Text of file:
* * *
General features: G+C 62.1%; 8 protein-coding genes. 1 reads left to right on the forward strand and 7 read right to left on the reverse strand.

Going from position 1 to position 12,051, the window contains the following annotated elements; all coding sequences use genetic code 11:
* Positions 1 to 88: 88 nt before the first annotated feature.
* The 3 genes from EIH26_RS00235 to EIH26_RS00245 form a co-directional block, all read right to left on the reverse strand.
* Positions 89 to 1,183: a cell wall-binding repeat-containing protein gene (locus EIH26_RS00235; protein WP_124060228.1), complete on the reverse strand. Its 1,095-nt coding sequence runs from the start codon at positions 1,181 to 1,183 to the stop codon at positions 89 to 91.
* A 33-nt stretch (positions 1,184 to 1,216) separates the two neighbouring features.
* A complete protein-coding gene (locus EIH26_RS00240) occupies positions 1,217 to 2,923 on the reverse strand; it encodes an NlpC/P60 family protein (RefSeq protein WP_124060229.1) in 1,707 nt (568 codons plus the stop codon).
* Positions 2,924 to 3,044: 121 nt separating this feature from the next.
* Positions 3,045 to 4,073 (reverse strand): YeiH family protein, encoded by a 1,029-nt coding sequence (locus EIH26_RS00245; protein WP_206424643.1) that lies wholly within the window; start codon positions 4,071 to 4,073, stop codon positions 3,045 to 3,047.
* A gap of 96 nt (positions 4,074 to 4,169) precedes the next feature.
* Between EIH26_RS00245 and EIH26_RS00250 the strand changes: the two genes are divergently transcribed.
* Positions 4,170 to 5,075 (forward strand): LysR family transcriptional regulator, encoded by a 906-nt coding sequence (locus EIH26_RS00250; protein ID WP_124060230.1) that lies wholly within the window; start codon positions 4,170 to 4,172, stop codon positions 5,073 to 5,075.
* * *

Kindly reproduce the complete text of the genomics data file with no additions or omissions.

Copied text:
General features: G+C 62.1%; 8 protein-coding genes. 1 reads left to right on the forward strand and 7 read right to left on the reverse strand.

Going from position 1 to position 12,051, the window contains the following annotated elements; all coding sequences use genetic code 11:
* Positions 1 to 88: 88 nt before the first annotated feature.
* The 3 genes from EIH26_RS00235 to EIH26_RS00245 form a co-directional block, all read right to left on the reverse strand.
* Positions 89 to 1,183: a cell wall-binding repeat-containing protein gene (locus EIH26_RS00235; protein WP_124060228.1), complete on the reverse strand. Its 1,095-nt coding sequence runs from the start codon at positions 1,181 to 1,183 to the stop codon at positions 89 to 91.
* A 33-nt stretch (positions 1,184 to 1,216) separates the two neighbouring features.
* A complete protein-coding gene (locus EIH26_RS00240) occupies positions 1,217 to 2,923 on the reverse strand; it encodes an NlpC/P60 family protein (RefSeq protein WP_124060229.1) in 1,707 nt (568 codons plus the stop codon).
* Positions 2,924 to 3,044: 121 nt separating this feature from the next.
* Positions 3,045 to 4,073 (reverse strand): YeiH family protein, encoded by a 1,029-nt coding sequence (locus EIH26_RS00245; protein WP_206424643.1) that lies wholly within the window; start codon positions 4,071 to 4,073, stop codon positions 3,045 to 3,047.
* A gap of 96 nt (positions 4,074 to 4,169) precedes the next feature.
* Between EIH26_RS00245 and EIH26_RS00250 the strand changes: the two genes are divergently transcribed.
* Positions 4,170 to 5,075 (forward strand): LysR family transcriptional regulator, encoded by a 906-nt coding sequence (locus EIH26_RS00250; protein ID WP_124060230.1) that lies wholly within the window; start codon positions 4,170 to 4,172, stop codon positions 5,073 to 5,075.